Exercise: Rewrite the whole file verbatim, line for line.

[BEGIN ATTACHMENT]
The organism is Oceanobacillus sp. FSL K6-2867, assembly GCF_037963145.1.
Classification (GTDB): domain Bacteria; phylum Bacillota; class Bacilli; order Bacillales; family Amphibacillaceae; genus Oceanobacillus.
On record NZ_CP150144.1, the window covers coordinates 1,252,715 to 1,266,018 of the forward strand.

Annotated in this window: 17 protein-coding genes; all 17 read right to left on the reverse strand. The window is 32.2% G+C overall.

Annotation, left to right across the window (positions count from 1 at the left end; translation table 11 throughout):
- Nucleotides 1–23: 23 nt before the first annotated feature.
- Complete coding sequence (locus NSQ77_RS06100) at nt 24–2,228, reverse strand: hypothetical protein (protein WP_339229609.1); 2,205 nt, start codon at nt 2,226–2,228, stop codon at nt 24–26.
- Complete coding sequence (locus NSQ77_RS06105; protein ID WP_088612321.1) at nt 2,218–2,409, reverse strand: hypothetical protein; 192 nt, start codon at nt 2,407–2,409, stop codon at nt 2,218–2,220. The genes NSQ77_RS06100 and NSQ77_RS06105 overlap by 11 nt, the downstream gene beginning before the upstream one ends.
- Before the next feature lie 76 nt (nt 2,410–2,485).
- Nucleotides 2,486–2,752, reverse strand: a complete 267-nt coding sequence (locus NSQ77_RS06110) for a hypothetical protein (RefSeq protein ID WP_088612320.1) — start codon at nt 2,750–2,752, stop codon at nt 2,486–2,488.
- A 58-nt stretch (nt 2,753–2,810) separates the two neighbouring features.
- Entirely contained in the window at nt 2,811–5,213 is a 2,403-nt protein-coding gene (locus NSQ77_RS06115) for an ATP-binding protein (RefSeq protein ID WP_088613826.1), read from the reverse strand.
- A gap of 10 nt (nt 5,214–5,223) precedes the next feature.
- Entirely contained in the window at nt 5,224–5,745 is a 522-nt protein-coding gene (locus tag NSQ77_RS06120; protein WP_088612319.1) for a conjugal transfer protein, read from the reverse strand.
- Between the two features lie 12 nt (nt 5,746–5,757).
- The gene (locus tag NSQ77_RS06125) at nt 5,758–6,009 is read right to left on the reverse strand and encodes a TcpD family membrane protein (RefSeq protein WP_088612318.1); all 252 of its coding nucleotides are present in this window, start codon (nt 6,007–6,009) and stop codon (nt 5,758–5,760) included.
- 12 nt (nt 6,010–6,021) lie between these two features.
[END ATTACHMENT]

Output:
The organism is Oceanobacillus sp. FSL K6-2867, assembly GCF_037963145.1.
Classification (GTDB): domain Bacteria; phylum Bacillota; class Bacilli; order Bacillales; family Amphibacillaceae; genus Oceanobacillus.
On record NZ_CP150144.1, the window covers coordinates 1,252,715 to 1,266,018 of the forward strand.

Annotated in this window: 17 protein-coding genes; all 17 read right to left on the reverse strand. The window is 32.2% G+C overall.

Annotation, left to right across the window (positions count from 1 at the left end; translation table 11 throughout):
- Nucleotides 1–23: 23 nt before the first annotated feature.
- Complete coding sequence (locus NSQ77_RS06100) at nt 24–2,228, reverse strand: hypothetical protein (protein WP_339229609.1); 2,205 nt, start codon at nt 2,226–2,228, stop codon at nt 24–26.
- Complete coding sequence (locus NSQ77_RS06105; protein ID WP_088612321.1) at nt 2,218–2,409, reverse strand: hypothetical protein; 192 nt, start codon at nt 2,407–2,409, stop codon at nt 2,218–2,220. The genes NSQ77_RS06100 and NSQ77_RS06105 overlap by 11 nt, the downstream gene beginning before the upstream one ends.
- Before the next feature lie 76 nt (nt 2,410–2,485).
- Nucleotides 2,486–2,752, reverse strand: a complete 267-nt coding sequence (locus NSQ77_RS06110) for a hypothetical protein (RefSeq protein ID WP_088612320.1) — start codon at nt 2,750–2,752, stop codon at nt 2,486–2,488.
- A 58-nt stretch (nt 2,753–2,810) separates the two neighbouring features.
- Entirely contained in the window at nt 2,811–5,213 is a 2,403-nt protein-coding gene (locus NSQ77_RS06115) for an ATP-binding protein (RefSeq protein ID WP_088613826.1), read from the reverse strand.
- A gap of 10 nt (nt 5,214–5,223) precedes the next feature.
- Entirely contained in the window at nt 5,224–5,745 is a 522-nt protein-coding gene (locus tag NSQ77_RS06120; protein WP_088612319.1) for a conjugal transfer protein, read from the reverse strand.
- Between the two features lie 12 nt (nt 5,746–5,757).
- The gene (locus tag NSQ77_RS06125) at nt 5,758–6,009 is read right to left on the reverse strand and encodes a TcpD family membrane protein (RefSeq protein WP_088612318.1); all 252 of its coding nucleotides are present in this window, start codon (nt 6,007–6,009) and stop codon (nt 5,758–5,760) included.
- 12 nt (nt 6,010–6,021) lie between these two features.